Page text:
When I first needed to support RSS in a MVC web application, it was around the time of MIX 2010. There was a talk by Scott Hanselman, where he explained how to create RSS feed by using a class derived from FileResult. I used it a few times since, but had to always copy+paste it into my new project, and rewrite it to fit my model. So naturally I thought if there was a way to generalize it, and make it reusable across applications. Lately I got into a habit of using Func<> delegates a lot. This is what I came up with:

public class RssResult<T> : FileResult
{
    public IEnumerable<T> Items { get; set; }
    public string Title { get; set; }
    public string Description { get; set; }

    public Func<T, string> GetItemTitle { get; set; }
    public Func<T, UrlHelper, string> GetItemUrl { get; set; }
    public Func<T, UrlHelper, string> GetItemContent { get; set; }
    public Func<T, UrlHelper, string> GetItemSummary { get; set; }
    public Func<T, DateTime> GetItemPusblished { get; set; }
    public Func<T, DateTime> GetItemUpdated { get; set; }

    private RequestContext _requestContext;

    protected RssResult() : base("application/rss+xml") { }

    public RssResult(IEnumerable<T> items, string title, string description, Func<T, string> getItemTitle,
                            Func<T, UrlHelper, string> getItemUrl, Func<T, UrlHelper, string> getItemContent,
                            Func<T, DateTime> getItemPublished, Func<T, UrlHelper, string> getItemSummary = null,
                            Func<T, DateTime> getItemUpdated = null)
        : this()
    {
        Items = items;
        Title = title;
        Description = description;

        GetItemTitle = getItemTitle;
        GetItemUrl = getItemUrl;
        GetItemContent = getItemContent;
        GetItemPusblished = getItemPublished;
        GetItemSummary = getItemSummary ?? getItemContent;
        GetItemUpdated = getItemUpdated ?? getItemPublished;
    }

    public override void ExecuteResult(ControllerContext context)
    {
        _requestContext = context.RequestContext;
        base.ExecuteResult(context);
    }

    protected override void WriteFile(HttpResponseBase response)
    {
        var url = new UrlHelper(_requestContext);
        var items = from item in Items
                    select new SyndicationItem(title: GetItemTitle(item),
                                               content: GetItemContent(item, url),
                                               itemAlternateLink: new Uri(GetItemUrl(item, url)),
                                               id: GetItemUrl(item, url),
                                               lastUpdatedTime: GetItemUpdated(item))
                    {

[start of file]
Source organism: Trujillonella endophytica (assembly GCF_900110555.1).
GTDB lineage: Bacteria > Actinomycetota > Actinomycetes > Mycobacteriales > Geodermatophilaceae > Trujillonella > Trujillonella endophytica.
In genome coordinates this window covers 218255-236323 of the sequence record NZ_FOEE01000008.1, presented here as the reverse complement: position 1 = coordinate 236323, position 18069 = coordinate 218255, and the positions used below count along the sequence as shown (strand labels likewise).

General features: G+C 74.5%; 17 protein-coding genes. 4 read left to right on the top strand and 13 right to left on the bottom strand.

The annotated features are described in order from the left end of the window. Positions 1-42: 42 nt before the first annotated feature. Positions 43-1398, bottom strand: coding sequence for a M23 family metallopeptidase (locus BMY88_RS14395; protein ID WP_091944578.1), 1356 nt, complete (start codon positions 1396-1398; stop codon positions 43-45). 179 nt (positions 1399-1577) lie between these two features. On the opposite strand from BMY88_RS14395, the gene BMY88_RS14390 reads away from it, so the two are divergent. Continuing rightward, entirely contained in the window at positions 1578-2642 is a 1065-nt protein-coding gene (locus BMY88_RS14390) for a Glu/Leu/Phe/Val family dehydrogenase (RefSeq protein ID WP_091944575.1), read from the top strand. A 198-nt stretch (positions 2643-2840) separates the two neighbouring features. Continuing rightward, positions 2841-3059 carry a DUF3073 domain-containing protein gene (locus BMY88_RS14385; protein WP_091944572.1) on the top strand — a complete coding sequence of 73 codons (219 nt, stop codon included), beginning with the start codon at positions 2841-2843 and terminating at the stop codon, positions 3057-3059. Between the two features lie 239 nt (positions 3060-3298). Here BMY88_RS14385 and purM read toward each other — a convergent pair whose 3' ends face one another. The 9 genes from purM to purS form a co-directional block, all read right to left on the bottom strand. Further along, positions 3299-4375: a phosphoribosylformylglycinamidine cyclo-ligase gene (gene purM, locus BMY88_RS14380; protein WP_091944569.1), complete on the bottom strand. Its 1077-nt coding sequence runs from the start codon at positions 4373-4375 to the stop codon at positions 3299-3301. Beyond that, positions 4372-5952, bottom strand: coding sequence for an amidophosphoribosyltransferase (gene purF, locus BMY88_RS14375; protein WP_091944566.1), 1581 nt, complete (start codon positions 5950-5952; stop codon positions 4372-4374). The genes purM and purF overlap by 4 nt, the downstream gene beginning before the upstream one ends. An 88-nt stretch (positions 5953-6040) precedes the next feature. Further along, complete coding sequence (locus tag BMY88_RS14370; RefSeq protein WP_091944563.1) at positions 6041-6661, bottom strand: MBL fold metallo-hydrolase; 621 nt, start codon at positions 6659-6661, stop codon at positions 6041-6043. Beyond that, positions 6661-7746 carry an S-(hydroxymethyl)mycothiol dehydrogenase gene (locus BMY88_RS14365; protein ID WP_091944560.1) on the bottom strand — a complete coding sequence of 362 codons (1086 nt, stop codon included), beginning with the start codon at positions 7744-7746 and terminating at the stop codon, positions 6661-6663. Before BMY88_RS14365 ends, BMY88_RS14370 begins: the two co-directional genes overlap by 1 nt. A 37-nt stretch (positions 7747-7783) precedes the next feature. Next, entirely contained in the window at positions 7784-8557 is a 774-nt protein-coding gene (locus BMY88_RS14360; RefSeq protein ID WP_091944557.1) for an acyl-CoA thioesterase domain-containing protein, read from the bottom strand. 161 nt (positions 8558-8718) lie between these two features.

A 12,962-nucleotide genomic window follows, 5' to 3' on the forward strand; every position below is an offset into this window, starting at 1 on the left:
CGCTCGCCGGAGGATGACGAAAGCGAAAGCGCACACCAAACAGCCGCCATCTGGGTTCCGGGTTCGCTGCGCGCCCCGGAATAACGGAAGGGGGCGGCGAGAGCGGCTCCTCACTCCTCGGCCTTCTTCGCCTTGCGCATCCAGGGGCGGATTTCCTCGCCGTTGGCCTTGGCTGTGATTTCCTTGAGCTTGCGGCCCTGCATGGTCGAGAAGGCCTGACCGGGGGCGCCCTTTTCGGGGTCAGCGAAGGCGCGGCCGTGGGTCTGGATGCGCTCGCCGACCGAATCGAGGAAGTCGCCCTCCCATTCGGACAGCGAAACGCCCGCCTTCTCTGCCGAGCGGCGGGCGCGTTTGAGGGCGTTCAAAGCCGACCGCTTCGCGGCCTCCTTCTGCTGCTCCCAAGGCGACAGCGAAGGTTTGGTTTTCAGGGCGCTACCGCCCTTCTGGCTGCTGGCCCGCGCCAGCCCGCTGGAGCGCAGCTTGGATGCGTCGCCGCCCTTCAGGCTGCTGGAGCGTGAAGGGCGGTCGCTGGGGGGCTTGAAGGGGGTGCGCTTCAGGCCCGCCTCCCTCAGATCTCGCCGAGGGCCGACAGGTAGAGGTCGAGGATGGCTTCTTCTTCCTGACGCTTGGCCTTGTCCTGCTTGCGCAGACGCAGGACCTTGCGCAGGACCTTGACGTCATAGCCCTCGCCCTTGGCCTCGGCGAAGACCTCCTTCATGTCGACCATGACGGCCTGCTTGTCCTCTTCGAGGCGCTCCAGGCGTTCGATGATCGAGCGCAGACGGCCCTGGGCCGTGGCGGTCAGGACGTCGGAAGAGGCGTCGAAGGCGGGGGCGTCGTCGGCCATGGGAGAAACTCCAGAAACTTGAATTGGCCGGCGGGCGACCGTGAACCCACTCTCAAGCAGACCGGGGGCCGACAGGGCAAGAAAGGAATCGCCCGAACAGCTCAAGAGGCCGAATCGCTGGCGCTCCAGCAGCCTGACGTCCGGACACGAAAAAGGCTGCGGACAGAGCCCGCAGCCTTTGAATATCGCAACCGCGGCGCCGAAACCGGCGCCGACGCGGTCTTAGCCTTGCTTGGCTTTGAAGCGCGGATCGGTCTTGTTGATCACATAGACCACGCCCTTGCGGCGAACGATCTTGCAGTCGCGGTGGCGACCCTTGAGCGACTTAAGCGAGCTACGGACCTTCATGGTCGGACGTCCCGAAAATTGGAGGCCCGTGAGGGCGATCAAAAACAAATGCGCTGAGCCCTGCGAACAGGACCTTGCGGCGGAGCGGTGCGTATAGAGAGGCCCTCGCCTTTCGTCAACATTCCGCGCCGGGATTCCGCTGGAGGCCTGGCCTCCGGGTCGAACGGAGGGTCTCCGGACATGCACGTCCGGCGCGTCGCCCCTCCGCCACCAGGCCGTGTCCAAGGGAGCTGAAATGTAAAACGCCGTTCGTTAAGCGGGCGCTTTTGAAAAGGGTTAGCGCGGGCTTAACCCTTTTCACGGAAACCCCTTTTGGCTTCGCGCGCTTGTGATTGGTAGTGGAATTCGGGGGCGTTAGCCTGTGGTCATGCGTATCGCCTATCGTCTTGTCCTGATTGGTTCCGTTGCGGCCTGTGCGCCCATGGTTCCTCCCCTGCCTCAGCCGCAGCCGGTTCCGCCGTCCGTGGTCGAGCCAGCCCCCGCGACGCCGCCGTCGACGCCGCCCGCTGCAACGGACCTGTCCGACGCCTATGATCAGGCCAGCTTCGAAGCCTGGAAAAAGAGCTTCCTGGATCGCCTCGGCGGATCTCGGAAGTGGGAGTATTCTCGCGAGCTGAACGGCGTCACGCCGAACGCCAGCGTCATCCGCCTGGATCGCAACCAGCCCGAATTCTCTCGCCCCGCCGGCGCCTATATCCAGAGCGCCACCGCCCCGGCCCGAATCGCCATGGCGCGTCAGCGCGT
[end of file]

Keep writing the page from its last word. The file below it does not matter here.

PublishDate = GetItemPusblished(item),
                        Summary = new TextSyndicationContent(GetItemSummary(item, url), TextSyndicationContentKind.XHtml)
                    };


        var feed = new SyndicationFeed(
            Title,
            Description,
            _requestContext.HttpContext.Request.Url,
            items);

        var formatter = new Rss20FeedFormatter(feed);

        using (var writer = XmlWriter.Create(response.Output))
        {
            formatter.WriteTo(writer);
        }
    }
}

Most of this is pretty straight-forward – we have a collection of models, feed title and description, and some delegates to dig information needed for each feed item from a model item. I also pass in an instance of UrlHelper for url, content and summary, because I often generate urls in these fields. Once you have this set up, you can easily create multiple RSS feeds in multiple web applications using this class directly or deriving from it.

Direct approach:

public ActionResult Rss()
{
    var people = _personRepository.GetList();
    return new RssResult<Person>(people, "People list", "A list of people",
                                    p => string.Format("{0} {1}", p.Name, p.Surname),
                                    (p, u) => u.Action("Details", "People", new {id = p.Id}, "http"),
                                    (p, u) => string.Format("This is a description of {0} {1}", p.Name, p.Surname),
                                    p => p.DateCreated);
}

This is a little messy, but gets the job done. A neater solution is to derive from RssResult<T>. You are back to a class per feed scenario, but it’s a lot simpler.

public class PeopleRssResult : RssResult<Person>
{
    public PeopleRssResult(IEnumerable<Person> people, string title, string description)
    {
        Items = people;
        Title = title;
        Description = description;

        GetItemContent = GetItemSummary = (p, u) => string.Format("This is a description of {0} {1}", p.Name, p.Surname);
        GetItemTitle = p => string.Format("{0} {1}", p.Name, p.Surname);
        GetItemUrl = (p, u) => u.Action("Details", "People", new { id = p.Id }, "http");
        GetItemPusblished = GetItemUpdated = p => p.DateCreated;
    }
}
public ActionResult Rss()
{
    var people = _personRepository.GetList();
    return new PeopleRssResult(people, "People list", "A list of people");
}

Another possible refactoring is to extend your controller base class with methods that return your RssResult, and then just say something like return Rss(people); but that has been mentioned about a thousand times already on various blogs, so I’m not going to repeat that.

This class only supports simple feeds, but can serve as a baseline if you need to add some custom stuff as well. Also it should be fairly simple to unit test, since you can just test a bunch of Func<> delegates a check their return value. I will be including this in the next version of NecroNetToolkit which you can now get as a NuGet package.

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